yellow dust

(c) If they don’t want to become sick: chances are this person is very serious about something in the near future, or maybe just even, very serious about their job. They know that there is a better chance of staying healthy if they wear this mask to protect against bad germs in their environment.  I work as a teacher and every term, without fail, as exam time draws near many of my most serious students don these masks.

students masks

I personally think it’s hilarious when I see the “fashion masks” so enjoy these last few pictures!

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Categories: Life in Japan | Leave a comment

Comforting Chai-spiced Rice Pudding

For those of you who don’t know me, know this: I adore to the bottom of my very being chai spiced things. There is something that I find impossible to resist about the alluring combination of cardamon, cinnamon, clove wafting in the air.  It should be no surprise knowing this fact, that I fell head-over-heels-in-love with this recipe before I even tasted it. After making it, it’s now dangerously delicious to me and I want to make it at every opportunity.  It’s a perfect dessert for a cold winter’s day!

What you will need:

  • 5 cups whole milk *
  • 1 cup arborio rice
  • 2/3 cup sugar
  • 1/4 teaspoon salt
  • 1/4 cup finely chopped crystallized ginger (about 1 1/2 ounces)*
  • 3/4 teaspoon ground cinnamon
  • 1/2 teaspoon ground cardamom
  • 1/2 teaspoon ground allspice

*I’ve tried using partially skimmed milk with equal success if you fancy a “skinny-version” of this recipe.

*If like me you don’t keep crystallized ginger (living in Japan, yeeeeah, definitely not easy to lay your hands on…) I found that about 1/2-to-3/4 teaspoon of powdered ginger to taste works just fine too.

What you’ll need to do: 
  1. In a large saucepan stir together milk, rice, sugar and salt over a medium-high heat until the sugar dissolves and the mixture begins to boil.
  2. Reduce the heat to medium-low.  Now you should  gently simmer, leaving the saucepan uncovered, until pudding is thick and rice is tender. Do not leave this saucepan unwatched, it will need frequent stirring or the rice might burn to the bottom of the pot, and heavens knows we don’t want that! This process will take approximately 45 minutes. (I like to make this recipe while I’m already in the kitchen preparing another dish or cleaning.)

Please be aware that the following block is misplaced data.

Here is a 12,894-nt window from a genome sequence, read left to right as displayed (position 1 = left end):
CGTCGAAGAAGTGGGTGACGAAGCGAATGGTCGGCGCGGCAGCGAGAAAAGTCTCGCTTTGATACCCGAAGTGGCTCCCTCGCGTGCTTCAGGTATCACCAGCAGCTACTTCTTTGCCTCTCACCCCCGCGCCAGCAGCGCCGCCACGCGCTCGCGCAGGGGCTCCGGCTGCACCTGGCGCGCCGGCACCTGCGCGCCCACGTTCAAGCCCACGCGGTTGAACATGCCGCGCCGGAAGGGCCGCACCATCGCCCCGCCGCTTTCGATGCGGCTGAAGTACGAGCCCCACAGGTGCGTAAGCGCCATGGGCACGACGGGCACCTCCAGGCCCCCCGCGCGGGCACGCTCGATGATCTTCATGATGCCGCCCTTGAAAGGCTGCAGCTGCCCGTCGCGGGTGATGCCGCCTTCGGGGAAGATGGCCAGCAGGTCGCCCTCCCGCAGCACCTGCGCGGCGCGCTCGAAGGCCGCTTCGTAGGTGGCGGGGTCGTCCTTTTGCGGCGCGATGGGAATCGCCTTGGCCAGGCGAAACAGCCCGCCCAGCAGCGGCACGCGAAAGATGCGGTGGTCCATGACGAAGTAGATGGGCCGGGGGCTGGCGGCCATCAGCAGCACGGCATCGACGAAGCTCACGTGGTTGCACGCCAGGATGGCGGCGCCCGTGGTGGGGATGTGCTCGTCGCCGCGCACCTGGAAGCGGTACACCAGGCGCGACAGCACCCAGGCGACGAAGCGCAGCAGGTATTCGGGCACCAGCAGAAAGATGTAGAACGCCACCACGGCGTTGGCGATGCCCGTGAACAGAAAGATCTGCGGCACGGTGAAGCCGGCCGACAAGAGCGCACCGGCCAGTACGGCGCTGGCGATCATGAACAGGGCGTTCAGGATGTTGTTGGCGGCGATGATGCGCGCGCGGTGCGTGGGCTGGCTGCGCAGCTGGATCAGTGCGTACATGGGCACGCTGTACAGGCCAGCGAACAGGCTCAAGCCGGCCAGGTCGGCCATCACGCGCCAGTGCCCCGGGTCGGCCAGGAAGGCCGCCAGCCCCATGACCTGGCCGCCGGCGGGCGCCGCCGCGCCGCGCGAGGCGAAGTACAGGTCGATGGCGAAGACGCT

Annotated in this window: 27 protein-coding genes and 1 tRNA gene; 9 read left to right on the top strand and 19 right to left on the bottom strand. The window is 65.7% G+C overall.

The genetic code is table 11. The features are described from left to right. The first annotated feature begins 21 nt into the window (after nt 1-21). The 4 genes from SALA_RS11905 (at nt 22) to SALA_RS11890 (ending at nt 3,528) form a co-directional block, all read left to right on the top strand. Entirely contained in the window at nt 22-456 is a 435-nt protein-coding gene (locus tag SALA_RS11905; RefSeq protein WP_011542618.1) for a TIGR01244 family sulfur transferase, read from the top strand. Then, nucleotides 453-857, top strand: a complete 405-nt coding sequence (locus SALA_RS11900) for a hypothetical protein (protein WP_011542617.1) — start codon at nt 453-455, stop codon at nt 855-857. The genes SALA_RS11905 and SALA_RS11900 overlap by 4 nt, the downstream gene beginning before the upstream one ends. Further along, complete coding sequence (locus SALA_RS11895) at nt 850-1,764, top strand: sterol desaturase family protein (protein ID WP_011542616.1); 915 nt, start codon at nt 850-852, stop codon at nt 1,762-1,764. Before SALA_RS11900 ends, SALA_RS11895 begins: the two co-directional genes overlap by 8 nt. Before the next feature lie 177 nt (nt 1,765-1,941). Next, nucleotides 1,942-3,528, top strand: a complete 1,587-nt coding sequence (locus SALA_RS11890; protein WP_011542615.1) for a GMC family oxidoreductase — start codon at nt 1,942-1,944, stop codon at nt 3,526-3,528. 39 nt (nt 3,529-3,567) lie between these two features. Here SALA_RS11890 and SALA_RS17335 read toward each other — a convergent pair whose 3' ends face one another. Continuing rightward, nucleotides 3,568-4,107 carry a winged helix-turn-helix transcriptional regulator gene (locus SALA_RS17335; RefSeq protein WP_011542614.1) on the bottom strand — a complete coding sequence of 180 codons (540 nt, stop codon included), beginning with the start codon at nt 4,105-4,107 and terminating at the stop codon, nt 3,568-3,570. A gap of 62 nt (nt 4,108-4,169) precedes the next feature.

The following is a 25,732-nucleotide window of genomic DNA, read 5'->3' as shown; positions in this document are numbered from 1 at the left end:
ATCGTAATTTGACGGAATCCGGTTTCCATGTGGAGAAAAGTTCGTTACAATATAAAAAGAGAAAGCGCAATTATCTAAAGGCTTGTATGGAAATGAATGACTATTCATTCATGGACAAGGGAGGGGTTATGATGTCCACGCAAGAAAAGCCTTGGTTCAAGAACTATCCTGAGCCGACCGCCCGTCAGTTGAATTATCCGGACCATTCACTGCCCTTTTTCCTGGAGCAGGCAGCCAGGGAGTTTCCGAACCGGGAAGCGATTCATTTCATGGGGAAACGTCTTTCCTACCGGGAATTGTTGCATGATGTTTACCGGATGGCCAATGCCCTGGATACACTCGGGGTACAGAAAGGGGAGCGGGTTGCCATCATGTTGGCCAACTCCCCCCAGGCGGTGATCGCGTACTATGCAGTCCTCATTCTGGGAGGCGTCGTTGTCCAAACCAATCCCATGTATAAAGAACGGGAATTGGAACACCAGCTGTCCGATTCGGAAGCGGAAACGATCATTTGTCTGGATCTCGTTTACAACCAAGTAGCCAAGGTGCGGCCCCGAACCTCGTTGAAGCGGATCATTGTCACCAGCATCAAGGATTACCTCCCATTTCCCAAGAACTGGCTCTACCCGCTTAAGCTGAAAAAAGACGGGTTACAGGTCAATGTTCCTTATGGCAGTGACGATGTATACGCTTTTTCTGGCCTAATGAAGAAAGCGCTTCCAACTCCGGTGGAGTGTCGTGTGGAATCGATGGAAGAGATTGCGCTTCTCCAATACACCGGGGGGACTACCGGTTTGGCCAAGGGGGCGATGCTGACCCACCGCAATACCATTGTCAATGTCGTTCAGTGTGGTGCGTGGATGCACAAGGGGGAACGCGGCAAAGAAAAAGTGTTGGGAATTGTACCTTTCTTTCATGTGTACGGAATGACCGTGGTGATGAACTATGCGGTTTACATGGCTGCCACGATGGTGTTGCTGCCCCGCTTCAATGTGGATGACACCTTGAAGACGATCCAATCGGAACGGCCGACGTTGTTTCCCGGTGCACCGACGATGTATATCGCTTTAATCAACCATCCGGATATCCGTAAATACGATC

3. Once the mixture is lovely and thick, mix in ginger and spices. Remove from heat.
  4. Spoon warm pudding into bowls; garnish with fresh apple slices, a cinnamon stick and a sprinkle of cinnamon (if desired) and serve.

Chai rice pudding

Categories: Dessert Recipes | Tags: , , | 1 Comment

My 2013 New Year’s Resolution

New Year’s resolutions are pretty big in my family. It’s something I love, that every year we decide that we want to do something different to be better people and live a happier life. How we do that is up to us, and the possibilities are endless!

Therefore, every year in the weeks leading up to December 31st I think my little butt off. Creating a New Year’s resolution in concept sounds deceptively easy; the reality of attempting to live up to it however, is a decidedly different story. It is HARD to keep it up and not give up by the end of January.  This year I decided to put my hard-earned business degree to work.  Out of all the knowledge I learned at the Sauder School of Business something incredibly useful for every day life is how to develop SMART goals.  This is a mnemonic, memory trick, for remembering that when making a change it should be:

SMART

The only other important criterion for my 2013 resolution was that it had to be something I was passionate about.  For weeks I thought about it, juggling dozens of ideas. The idea came to me, as all great ideas tend to do, when I wasn’t even thinking about it.  I was relaxing at home one evening and wanted to watch a movie to unwind after a busy week.  Flipping through my movies I eventually settled on “Julie & Julia” staring one of my all-time-favorite actresses, the incredibly talented Meryl Streep! If you haven’t seen it, I highly recommend it.  “Julie and Julia” is a cute movie about the early life of one of my cooking inspirations, the very famous and funny Julia Child and a New York woman, named Julie, who many years later, challenges herself to cook all 524 recipes in Julia Child’s cookbook in 365 days.

Julie and Julia